Moreover, a controller can only require an unredacted copy of an identity document where that is required by law:
In any case, information on the ID that is not necessary for confirming the identity of the data subject, such as the access and serial number, nationality, size, eye colour, photo and machine readable zone, may be blackened or hidden by the data subject before submitting it to the controller, except where national legislation requires a full unredacted copy of the identity card.
In other words, a policy of demanding a passport or driving licence in every situation is unlikely to be sustainable. Again, this one is not a particular surprise, but the clarification is welcome.
A controller need not respond using a third party portal
A number of organisations have popped up, offering data subjects a portal through which they can submit access requests to controllers, asking for a response to be sent back solely via that portal.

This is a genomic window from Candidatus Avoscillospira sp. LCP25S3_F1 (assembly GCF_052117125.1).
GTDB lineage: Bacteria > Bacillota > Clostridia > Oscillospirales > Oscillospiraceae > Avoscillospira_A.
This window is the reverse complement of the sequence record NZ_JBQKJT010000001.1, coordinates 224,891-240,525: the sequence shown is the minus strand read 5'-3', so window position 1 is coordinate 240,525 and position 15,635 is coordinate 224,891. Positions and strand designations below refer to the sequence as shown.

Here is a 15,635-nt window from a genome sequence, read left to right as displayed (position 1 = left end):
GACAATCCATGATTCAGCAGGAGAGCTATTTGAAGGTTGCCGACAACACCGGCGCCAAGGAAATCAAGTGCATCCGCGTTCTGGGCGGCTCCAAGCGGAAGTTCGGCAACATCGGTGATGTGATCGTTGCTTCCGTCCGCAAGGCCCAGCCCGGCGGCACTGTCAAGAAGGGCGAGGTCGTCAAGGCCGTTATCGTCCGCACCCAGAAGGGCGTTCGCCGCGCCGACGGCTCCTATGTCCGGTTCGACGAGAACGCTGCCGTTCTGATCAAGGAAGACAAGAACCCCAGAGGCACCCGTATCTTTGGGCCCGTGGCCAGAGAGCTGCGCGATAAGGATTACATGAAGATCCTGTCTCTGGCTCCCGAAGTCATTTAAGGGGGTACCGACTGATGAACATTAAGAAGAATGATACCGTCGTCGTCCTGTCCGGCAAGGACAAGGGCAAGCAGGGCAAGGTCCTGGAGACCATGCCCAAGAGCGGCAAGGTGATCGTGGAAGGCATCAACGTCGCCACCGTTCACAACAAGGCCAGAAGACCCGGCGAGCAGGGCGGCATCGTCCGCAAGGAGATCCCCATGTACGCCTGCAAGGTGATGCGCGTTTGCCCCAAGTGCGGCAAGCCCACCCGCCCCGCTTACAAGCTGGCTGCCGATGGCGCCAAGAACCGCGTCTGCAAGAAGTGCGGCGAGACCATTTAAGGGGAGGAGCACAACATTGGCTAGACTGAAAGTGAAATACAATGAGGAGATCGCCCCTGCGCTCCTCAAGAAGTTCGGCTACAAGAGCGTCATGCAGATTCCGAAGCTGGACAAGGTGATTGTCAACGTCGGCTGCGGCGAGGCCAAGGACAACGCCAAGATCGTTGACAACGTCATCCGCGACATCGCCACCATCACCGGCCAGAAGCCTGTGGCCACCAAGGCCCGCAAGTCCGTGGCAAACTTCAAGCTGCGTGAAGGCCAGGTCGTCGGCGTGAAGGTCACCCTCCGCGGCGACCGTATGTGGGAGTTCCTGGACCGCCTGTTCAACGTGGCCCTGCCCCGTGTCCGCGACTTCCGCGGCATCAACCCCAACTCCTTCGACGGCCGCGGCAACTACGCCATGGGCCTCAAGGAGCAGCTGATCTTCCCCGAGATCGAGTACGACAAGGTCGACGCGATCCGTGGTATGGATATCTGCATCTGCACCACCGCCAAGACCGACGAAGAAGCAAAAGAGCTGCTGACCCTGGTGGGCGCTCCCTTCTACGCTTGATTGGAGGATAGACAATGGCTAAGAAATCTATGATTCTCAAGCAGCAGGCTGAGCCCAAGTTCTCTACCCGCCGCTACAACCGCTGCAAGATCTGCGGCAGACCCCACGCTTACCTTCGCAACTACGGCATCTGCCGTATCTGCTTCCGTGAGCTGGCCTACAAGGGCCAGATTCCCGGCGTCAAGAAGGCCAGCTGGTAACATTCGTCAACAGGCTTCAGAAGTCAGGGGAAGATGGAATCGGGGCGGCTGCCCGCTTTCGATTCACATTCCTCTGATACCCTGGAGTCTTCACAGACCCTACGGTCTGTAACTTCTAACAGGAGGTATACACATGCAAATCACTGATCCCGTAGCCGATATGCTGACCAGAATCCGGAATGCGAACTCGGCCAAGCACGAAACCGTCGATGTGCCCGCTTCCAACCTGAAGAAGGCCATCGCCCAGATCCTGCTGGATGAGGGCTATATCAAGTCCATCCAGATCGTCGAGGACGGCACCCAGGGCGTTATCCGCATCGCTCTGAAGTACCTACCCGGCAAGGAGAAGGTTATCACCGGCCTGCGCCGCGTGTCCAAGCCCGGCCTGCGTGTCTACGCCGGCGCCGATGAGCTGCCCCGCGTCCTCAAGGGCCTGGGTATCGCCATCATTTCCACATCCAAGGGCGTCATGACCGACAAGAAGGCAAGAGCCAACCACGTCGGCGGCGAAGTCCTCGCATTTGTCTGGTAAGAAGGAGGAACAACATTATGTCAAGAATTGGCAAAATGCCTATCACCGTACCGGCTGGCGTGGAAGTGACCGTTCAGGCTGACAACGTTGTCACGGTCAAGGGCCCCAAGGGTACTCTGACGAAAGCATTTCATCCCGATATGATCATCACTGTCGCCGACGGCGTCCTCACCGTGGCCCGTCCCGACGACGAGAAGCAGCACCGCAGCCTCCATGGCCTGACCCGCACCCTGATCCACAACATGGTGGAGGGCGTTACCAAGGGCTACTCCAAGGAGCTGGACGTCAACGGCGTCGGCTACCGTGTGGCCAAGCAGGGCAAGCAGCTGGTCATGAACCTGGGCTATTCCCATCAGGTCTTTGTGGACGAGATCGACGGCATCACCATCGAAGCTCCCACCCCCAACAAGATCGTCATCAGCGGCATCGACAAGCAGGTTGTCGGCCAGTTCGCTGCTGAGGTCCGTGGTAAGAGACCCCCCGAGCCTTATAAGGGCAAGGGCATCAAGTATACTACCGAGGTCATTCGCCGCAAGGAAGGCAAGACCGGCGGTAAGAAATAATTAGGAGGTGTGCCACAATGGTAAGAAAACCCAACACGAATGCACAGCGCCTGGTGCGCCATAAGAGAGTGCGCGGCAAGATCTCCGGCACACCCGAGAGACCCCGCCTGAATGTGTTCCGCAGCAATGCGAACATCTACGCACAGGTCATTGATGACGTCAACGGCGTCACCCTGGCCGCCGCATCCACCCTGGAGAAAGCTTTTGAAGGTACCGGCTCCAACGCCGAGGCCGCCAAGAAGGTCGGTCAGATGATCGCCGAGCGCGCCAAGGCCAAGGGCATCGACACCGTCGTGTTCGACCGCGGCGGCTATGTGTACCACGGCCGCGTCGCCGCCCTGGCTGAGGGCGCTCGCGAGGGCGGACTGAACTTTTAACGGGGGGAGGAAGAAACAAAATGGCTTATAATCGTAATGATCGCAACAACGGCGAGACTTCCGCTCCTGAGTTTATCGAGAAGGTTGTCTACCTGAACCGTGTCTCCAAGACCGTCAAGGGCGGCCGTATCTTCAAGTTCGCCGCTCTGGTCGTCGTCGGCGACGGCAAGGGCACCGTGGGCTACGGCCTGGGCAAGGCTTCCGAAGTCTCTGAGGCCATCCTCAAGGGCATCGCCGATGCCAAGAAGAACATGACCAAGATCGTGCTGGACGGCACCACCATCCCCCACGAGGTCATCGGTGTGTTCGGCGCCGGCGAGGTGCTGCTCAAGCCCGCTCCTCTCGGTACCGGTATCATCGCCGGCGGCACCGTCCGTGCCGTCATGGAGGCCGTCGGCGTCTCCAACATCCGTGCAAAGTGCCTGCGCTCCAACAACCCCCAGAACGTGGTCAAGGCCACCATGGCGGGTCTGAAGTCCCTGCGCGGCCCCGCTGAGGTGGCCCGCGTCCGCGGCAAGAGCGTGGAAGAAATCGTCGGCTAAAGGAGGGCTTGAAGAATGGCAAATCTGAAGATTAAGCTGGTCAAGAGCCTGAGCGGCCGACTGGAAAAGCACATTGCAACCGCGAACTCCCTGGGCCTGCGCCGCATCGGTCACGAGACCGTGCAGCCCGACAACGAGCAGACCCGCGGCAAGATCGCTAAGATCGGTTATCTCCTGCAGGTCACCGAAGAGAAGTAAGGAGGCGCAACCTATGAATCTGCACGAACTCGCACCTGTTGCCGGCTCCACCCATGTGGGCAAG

Quite why these tools are useful, I am not sure, and they can, in practice, be a pain for controllers.
Controllers must handle requests received through portals, as normal, but:
There is, however, no obligation for the controller to provide the data under Art. 15 directly to the portal. If the controller, for example, establishes that the security measures are insufficient, it would be deemed appropriate to use another way for the disclosure of data to the data subject. Under such circumstances, when the controller has other procedures in place to deal with access requests in an efficient way, the controller can provide the requested information through these procedures.